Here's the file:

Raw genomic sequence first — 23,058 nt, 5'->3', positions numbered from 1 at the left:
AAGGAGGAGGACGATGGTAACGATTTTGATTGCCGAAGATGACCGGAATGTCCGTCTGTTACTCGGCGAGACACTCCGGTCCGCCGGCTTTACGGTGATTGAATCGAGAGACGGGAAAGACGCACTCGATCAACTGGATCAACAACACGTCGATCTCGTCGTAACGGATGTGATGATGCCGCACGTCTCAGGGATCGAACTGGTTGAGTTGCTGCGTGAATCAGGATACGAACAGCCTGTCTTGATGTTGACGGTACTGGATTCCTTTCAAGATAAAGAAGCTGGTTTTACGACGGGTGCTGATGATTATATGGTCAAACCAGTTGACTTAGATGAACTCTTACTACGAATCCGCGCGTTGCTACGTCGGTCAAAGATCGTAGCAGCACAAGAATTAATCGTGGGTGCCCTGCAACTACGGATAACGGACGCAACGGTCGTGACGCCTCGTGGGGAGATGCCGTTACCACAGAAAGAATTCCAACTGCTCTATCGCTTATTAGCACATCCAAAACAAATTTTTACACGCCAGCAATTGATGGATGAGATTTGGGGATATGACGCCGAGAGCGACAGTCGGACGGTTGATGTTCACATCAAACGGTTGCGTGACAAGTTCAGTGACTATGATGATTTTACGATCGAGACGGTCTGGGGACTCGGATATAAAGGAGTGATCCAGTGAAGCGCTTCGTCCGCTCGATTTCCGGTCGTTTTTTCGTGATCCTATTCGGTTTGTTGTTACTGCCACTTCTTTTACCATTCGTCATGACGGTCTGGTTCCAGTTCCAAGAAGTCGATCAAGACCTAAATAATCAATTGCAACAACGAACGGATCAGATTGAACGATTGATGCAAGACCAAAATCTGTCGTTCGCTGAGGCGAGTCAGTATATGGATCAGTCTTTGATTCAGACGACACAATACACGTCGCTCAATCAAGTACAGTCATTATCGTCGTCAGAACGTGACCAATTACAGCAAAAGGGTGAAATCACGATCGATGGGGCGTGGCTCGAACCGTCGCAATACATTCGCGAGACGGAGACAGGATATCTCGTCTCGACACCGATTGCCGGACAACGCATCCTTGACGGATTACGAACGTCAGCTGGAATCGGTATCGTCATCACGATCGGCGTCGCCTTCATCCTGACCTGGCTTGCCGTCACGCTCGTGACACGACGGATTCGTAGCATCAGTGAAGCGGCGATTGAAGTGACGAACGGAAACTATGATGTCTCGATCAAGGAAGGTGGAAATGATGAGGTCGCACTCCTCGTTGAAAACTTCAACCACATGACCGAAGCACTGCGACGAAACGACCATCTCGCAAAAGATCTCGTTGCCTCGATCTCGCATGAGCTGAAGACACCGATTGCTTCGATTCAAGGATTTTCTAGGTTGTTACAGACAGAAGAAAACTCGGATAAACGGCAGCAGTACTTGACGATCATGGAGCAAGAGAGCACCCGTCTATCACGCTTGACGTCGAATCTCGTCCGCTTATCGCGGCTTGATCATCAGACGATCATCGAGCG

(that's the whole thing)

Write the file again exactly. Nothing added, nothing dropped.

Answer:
Raw genomic sequence first — 23,058 nt, 5'->3', positions numbered from 1 at the left:
AAGGAGGAGGACGATGGTAACGATTTTGATTGCCGAAGATGACCGGAATGTCCGTCTGTTACTCGGCGAGACACTCCGGTCCGCCGGCTTTACGGTGATTGAATCGAGAGACGGGAAAGACGCACTCGATCAACTGGATCAACAACACGTCGATCTCGTCGTAACGGATGTGATGATGCCGCACGTCTCAGGGATCGAACTGGTTGAGTTGCTGCGTGAATCAGGATACGAACAGCCTGTCTTGATGTTGACGGTACTGGATTCCTTTCAAGATAAAGAAGCTGGTTTTACGACGGGTGCTGATGATTATATGGTCAAACCAGTTGACTTAGATGAACTCTTACTACGAATCCGCGCGTTGCTACGTCGGTCAAAGATCGTAGCAGCACAAGAATTAATCGTGGGTGCCCTGCAACTACGGATAACGGACGCAACGGTCGTGACGCCTCGTGGGGAGATGCCGTTACCACAGAAAGAATTCCAACTGCTCTATCGCTTATTAGCACATCCAAAACAAATTTTTACACGCCAGCAATTGATGGATGAGATTTGGGGATATGACGCCGAGAGCGACAGTCGGACGGTTGATGTTCACATCAAACGGTTGCGTGACAAGTTCAGTGACTATGATGATTTTACGATCGAGACGGTCTGGGGACTCGGATATAAAGGAGTGATCCAGTGAAGCGCTTCGTCCGCTCGATTTCCGGTCGTTTTTTCGTGATCCTATTCGGTTTGTTGTTACTGCCACTTCTTTTACCATTCGTCATGACGGTCTGGTTCCAGTTCCAAGAAGTCGATCAAGACCTAAATAATCAATTGCAACAACGAACGGATCAGATTGAACGATTGATGCAAGACCAAAATCTGTCGTTCGCTGAGGCGAGTCAGTATATGGATCAGTCTTTGATTCAGACGACACAATACACGTCGCTCAATCAAGTACAGTCATTATCGTCGTCAGAACGTGACCAATTACAGCAAAAGGGTGAAATCACGATCGATGGGGCGTGGCTCGAACCGTCGCAATACATTCGCGAGACGGAGACAGGATATCTCGTCTCGACACCGATTGCCGGACAACGCATCCTTGACGGATTACGAACGTCAGCTGGAATCGGTATCGTCATCACGATCGGCGTCGCCTTCATCCTGACCTGGCTTGCCGTCACGCTCGTGACACGACGGATTCGTAGCATCAGTGAAGCGGCGATTGAAGTGACGAACGGAAACTATGATGTCTCGATCAAGGAAGGTGGAAATGATGAGGTCGCACTCCTCGTTGAAAACTTCAACCACATGACCGAAGCACTGCGACGAAACGACCATCTCGCAAAAGATCTCGTTGCCTCGATCTCGCATGAGCTGAAGACACCGATTGCTTCGATTCAAGGATTTTCTAGGTTGTTACAGACAGAAGAAAACTCGGATAAACGGCAGCAGTACTTGACGATCATGGAGCAAGAGAGCACCCGTCTATCACGCTTGACGTCGAATCTCGTCCGCTTATCGCGGCTTGATCATCAGACGATCATCGAGCG